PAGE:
“We don’t want to just be part of a death toll: we want to keep working and keep living, to keep Mexican journalism alive,” says investigative journalist Anabel Hernández, who was driven to investigative work following the kidnapping and murder of her father in Mexico City in 2000. “I am scared for my life and for my children, but one of my greatest concerns is to lose the ability to do journalism, because if I couldn’t do journalism it would be another way to die.”

Author

Emma Goodman

Date

2012-09-03 10:46

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Forbes media writer Dirk Smillie has questioned the decision of World Editors Forum director Bertrand Pecquerie to invite Hezbollah MP Hassan Fadlallah to a lunch at the WEF event to be held in Beirut, Lebanon in June. Pecquerie's response appears below Smilie's posting.

For more information about the 17th World Editors Forum and the 63rd World Newspaper Congress, please see www.wanlebanon2010.com.

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Author

Emma Goodman

Date

2010-04-16 12:39

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Is investigative journalism giving up on newspapers? "No!," stressed Aroon Purie, the founding chairman and editor-in-chief of the India Today Group.

Purie, a well known journalist in India, spoke earlier this afternoon on a panel discussing the abandonment of investigative journalism in newspapers.

"You need smart Journalists, determined journalists, people who have a passion for this," Purie explained.

Purie told the listeners that as an investigative journalist, your best tool is a reputation, something he calls "green-house journalism," or the planting of stories. "I find if you build a reputation, more people give you stories and tips," Purie went on saying. "In today's environment, its a matter of survival."

Later, in reference to an earlier post, Purie told the forum that he suspects that in the future, news will be a commodity and that newspapers will be entirely premium content. "It's going to be content that the readers don't know and can't find anywhere else," he expressed.

It's this premium content that gives Purie his optimistic outlook for investigative journalism in newspapers.

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Author

Daniel Dressler

Date

2009-12-03 11:13

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According to former UK Journalist of the Year, Reporter of the Year, and Feature Writer of the Year, Nick Davies, all journalism is investigative.

Davies spoke about his views on investigative journalism during the WAN-IFRA 2009 World Newspaper Congress .

He was critical, however, of celebrity news and similar genres, saying "this isn't journalism, it's constitutionally free, but it's garbage."

According to Davies, if you come across a journalist that says he is an investigative journalist, you have someone with a personality problem; because that's like saying the water in a bottle is wet.

"All journalism is investigative, because it is, or should be, an attempt to uncover the truth," said Davies, who recently carried out the Guardian's investigation into the News Corp phone-hacking scandal.

He thought long-term journalism was a better way to describe the kind of indepth projects that are usually described as investigative. usually occurs because someone is deliberately trying to construct information reporters need.

However, there is a threat to this so called investigative journalism, he said. That threat is commercialism. Commercial pressure that has come piling down on publications is taking time away from reporting.

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Author

Spencer Jenkins

Date

2009-12-03 10:59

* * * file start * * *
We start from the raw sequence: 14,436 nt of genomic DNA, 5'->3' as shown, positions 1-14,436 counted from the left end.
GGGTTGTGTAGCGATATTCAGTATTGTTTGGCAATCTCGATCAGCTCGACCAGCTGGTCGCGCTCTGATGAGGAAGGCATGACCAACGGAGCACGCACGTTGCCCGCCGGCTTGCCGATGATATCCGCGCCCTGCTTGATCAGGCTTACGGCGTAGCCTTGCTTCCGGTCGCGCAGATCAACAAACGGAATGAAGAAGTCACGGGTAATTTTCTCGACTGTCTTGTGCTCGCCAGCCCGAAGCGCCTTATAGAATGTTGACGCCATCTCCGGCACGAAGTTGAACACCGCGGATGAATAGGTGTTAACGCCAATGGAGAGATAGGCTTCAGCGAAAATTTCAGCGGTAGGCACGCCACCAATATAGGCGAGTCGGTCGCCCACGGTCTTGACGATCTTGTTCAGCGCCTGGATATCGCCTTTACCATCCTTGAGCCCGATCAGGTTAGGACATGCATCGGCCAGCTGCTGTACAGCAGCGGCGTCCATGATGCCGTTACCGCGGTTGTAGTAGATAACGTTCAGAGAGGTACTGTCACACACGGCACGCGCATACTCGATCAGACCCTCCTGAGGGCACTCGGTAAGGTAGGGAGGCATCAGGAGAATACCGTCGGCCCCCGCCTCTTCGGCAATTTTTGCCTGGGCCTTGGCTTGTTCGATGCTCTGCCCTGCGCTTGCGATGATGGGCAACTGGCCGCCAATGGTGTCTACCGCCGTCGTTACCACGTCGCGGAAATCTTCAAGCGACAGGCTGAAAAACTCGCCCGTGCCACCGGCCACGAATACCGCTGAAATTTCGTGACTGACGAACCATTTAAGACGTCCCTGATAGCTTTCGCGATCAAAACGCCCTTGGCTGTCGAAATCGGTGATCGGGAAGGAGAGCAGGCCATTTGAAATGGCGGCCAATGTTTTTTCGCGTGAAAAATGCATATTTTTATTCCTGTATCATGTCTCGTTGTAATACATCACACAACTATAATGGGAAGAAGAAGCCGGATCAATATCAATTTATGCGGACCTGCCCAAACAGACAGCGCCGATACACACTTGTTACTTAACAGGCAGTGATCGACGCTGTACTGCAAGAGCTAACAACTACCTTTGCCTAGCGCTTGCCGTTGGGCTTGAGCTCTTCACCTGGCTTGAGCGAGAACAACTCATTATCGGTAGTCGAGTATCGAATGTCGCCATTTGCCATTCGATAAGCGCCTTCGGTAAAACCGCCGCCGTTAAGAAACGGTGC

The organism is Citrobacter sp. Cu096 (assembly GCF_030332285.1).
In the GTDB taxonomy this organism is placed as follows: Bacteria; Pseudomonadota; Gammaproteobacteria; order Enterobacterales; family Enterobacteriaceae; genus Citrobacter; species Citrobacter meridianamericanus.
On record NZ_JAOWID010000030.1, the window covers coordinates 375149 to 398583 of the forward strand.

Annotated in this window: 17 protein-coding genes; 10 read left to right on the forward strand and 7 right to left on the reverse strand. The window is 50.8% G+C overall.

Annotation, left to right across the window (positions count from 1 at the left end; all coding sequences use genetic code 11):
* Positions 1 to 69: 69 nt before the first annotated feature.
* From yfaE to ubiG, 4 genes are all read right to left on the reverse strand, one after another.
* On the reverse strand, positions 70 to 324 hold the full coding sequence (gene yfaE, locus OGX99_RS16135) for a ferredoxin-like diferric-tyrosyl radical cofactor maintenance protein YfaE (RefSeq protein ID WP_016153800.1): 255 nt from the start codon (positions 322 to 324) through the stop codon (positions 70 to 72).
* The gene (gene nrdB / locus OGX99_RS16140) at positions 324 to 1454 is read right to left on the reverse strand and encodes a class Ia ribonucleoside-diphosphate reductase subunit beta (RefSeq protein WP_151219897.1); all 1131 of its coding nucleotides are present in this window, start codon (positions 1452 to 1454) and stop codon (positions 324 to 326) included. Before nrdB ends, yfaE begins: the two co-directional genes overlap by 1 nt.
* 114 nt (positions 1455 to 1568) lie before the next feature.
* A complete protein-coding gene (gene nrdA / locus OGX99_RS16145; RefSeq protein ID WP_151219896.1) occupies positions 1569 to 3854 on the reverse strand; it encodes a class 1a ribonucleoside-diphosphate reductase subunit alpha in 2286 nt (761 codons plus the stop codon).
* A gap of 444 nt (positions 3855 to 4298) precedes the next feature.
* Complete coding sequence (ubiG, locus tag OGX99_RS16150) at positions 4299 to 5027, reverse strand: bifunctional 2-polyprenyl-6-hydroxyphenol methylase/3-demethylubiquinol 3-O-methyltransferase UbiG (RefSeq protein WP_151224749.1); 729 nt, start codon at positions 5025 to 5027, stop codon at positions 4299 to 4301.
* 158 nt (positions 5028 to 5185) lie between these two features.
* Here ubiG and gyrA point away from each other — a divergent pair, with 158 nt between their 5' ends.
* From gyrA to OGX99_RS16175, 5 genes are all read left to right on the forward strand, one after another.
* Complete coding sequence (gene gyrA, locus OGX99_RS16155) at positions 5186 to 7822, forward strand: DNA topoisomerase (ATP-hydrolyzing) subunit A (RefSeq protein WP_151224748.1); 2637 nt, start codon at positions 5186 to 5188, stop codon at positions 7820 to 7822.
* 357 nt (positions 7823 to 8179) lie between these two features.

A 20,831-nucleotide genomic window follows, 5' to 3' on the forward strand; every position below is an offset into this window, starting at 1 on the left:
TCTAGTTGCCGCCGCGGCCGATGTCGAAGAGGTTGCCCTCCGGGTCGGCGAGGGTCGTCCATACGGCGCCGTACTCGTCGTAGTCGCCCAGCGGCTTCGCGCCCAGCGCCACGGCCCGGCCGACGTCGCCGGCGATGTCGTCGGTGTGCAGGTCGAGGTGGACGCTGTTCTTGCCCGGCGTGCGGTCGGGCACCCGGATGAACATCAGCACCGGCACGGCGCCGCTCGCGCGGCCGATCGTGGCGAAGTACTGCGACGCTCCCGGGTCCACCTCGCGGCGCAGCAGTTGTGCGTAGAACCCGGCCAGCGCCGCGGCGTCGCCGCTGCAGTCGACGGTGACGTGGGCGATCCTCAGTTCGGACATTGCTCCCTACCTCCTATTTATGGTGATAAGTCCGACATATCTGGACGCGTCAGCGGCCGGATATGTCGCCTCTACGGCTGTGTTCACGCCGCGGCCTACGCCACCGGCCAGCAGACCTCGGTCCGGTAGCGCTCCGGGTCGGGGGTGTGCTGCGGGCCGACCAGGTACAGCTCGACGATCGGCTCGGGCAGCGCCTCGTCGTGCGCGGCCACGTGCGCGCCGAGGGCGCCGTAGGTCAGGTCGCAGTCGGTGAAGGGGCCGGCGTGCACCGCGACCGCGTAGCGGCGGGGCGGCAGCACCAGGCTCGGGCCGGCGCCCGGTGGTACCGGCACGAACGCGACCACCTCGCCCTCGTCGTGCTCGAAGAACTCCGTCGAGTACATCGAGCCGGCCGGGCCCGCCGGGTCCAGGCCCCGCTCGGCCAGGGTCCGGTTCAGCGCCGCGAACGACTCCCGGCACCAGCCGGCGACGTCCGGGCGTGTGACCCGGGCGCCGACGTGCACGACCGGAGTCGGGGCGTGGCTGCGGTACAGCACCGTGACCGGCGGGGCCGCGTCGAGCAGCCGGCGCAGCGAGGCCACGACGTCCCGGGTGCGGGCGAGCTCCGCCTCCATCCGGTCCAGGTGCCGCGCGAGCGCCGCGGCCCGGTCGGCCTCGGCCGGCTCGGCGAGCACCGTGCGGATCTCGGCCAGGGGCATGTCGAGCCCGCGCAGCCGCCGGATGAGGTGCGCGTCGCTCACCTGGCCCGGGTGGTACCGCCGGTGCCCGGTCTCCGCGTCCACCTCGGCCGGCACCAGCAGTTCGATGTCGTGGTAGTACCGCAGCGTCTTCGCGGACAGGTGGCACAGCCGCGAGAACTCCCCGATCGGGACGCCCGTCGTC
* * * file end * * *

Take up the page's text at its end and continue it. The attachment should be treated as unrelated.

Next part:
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"Absolutely essential" is how Tony Joseph, CEO and co-founder of Mindworks Global Media describes the need for editorial outsourcing.

Joseph, who spoke today during the first session of the World Editors Forum, illustrated the necessity for outsourcing and described its ability to alter cost-structure. Joseph believes outsourcing can lower costs while still maintaining the "core proposition."

"Up to 75 percent of a news desk's regular daily editing can be outsourced, in our experience" Joesph says. The 25% that remains in house is selecting stories, re-writing, and choosing where they go. "To significantly alter core-structure, outsourcing is key," Joseph stressed.

Joseph also explained the "three-ring-structure" strategy, a system already in use, that he believes can "do more with less": the topic of this year's forum. The structure consists of three layers that make up the newspaper staff.

The innermost ring of the system contains the in-house staff of editors and reporters. The second ring consists of the outsourcing team; copy editors, design team, and page layout. The outer ring is comprised of the community, who can contribute observations and updates from their local areas.

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Author

Daniel Dressler

Date

2009-12-03 05:59

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Olivier Creiche, CEO for Six Apart, a company that provides low cost, easy-to-use media platforms such as Movable Type, spoke this afternoon during the second session of the World Editors Forum.

Creiche discussed the possibility of relationships between new online media groups and existing publishers."There is competition, all fighting for the same advertising dollars, but I would hope you think competition is necessary for creativity." Creiche went on to add that a collaboration of the two is possible and acquisition can be cheap. "The tough part is buying the chicken without killing it." he explained.

Creiche also discussed the success factors of these groups. Net Media Europe, a company that specializes in online IT news, had success in their first year. Creiche attributes the success to these key factors: using experienced professionals, having a low tech cost [the company is online only], using existing brands, and having a community focus. Creiche later added that being financially backed will save the company, which was un-profitable in 2009.

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Author

Daniel Dressler

Date

2009-12-02 11:47

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The World Editors Forum is the organization within the World Association of Newspapers devoted to newspaper editors worldwide. The Editors Weblog (www.editorsweblog.org), launched in January 2004, is a WEF initiative designed to facilitate the diffusion of information relevant to newspapers and their editors.